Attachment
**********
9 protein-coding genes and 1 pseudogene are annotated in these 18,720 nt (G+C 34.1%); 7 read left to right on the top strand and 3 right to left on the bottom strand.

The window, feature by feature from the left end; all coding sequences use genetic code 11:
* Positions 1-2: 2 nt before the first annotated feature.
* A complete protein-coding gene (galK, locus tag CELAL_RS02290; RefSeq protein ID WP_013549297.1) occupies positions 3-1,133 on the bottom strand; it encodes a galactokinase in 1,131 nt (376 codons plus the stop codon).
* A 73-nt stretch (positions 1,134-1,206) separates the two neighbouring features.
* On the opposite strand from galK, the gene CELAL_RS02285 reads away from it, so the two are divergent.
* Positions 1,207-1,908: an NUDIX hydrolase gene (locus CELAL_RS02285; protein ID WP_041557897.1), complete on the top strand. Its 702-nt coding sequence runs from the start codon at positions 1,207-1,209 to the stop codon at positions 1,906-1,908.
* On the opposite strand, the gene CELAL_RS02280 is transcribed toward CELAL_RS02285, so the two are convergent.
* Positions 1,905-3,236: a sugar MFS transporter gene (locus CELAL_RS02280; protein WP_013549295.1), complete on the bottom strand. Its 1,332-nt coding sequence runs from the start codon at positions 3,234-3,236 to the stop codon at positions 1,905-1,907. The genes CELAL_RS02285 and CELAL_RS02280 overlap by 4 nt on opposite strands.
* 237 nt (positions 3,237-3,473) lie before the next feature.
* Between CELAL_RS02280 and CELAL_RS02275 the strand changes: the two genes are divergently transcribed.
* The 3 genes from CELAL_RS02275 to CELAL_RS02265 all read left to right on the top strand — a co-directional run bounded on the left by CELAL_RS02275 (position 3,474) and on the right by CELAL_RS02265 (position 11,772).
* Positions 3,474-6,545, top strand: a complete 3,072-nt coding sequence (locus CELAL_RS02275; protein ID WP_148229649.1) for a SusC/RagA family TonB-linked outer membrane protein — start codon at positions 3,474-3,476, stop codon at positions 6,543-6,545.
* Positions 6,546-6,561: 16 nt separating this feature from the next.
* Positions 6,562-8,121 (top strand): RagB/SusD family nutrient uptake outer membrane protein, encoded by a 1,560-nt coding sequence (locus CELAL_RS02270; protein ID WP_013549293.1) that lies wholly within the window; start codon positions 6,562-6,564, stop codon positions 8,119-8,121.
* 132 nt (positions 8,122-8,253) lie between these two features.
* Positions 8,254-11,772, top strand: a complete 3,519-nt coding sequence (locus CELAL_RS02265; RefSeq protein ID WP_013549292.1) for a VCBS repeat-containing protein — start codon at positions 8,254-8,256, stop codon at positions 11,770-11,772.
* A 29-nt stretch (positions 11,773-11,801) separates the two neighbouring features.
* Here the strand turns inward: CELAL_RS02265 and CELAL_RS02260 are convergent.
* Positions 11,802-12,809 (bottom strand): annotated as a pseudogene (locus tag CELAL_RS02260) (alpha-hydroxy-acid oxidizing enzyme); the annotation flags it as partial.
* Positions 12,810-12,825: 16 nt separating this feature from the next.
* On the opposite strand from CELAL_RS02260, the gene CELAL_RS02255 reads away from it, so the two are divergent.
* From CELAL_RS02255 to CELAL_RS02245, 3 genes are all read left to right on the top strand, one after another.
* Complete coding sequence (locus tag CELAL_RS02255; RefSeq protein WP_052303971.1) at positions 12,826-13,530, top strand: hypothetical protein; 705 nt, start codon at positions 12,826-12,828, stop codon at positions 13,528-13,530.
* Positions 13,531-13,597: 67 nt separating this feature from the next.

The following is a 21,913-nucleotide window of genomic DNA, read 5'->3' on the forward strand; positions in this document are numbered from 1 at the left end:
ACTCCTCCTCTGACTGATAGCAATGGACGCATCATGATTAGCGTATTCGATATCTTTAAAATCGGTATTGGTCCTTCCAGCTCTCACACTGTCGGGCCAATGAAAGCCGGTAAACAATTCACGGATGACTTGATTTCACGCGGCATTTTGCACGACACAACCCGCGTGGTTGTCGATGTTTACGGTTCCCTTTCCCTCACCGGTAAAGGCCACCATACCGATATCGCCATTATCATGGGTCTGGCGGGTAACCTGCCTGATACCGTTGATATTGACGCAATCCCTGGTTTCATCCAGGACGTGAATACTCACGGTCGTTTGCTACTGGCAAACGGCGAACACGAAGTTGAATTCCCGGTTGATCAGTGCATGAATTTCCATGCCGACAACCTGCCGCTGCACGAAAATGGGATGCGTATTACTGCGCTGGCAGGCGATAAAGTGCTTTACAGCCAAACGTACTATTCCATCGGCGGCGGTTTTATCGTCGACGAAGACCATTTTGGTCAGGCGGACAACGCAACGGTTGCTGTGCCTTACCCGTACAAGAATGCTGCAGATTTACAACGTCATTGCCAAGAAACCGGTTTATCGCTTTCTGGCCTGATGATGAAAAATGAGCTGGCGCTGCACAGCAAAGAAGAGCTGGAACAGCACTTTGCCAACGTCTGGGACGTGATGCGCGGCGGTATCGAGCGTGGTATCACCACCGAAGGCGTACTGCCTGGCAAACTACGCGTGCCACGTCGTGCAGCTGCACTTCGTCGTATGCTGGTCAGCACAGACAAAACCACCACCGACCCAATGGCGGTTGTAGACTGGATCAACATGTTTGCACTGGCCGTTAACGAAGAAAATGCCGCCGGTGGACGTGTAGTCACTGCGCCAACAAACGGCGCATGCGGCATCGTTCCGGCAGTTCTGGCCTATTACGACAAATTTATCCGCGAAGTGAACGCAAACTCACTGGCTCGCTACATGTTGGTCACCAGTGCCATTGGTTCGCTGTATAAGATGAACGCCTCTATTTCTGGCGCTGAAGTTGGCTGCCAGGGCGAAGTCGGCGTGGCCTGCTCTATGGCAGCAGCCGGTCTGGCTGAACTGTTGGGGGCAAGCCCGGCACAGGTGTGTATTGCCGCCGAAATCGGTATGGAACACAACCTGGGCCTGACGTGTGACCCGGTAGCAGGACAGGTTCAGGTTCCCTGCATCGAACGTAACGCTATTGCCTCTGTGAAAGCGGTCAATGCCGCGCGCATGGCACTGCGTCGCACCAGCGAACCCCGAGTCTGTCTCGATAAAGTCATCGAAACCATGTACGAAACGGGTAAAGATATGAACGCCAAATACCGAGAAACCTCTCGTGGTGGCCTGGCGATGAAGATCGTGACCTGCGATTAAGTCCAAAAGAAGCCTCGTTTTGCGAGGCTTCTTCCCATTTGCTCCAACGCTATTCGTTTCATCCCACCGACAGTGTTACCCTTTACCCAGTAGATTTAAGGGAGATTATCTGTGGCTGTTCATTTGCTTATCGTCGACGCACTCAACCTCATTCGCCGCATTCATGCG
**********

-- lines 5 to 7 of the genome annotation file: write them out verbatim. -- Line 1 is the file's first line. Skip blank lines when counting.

* A 73-nt stretch (positions 1,134-1,206) separates the two neighbouring features.
* On the opposite strand from galK, the gene CELAL_RS02285 reads away from it, so the two are divergent.
* Positions 1,207-1,908: an NUDIX hydrolase gene (locus CELAL_RS02285; protein ID WP_041557897.1), complete on the top strand. Its 702-nt coding sequence runs from the start codon at positions 1,207-1,209 to the stop codon at positions 1,906-1,908.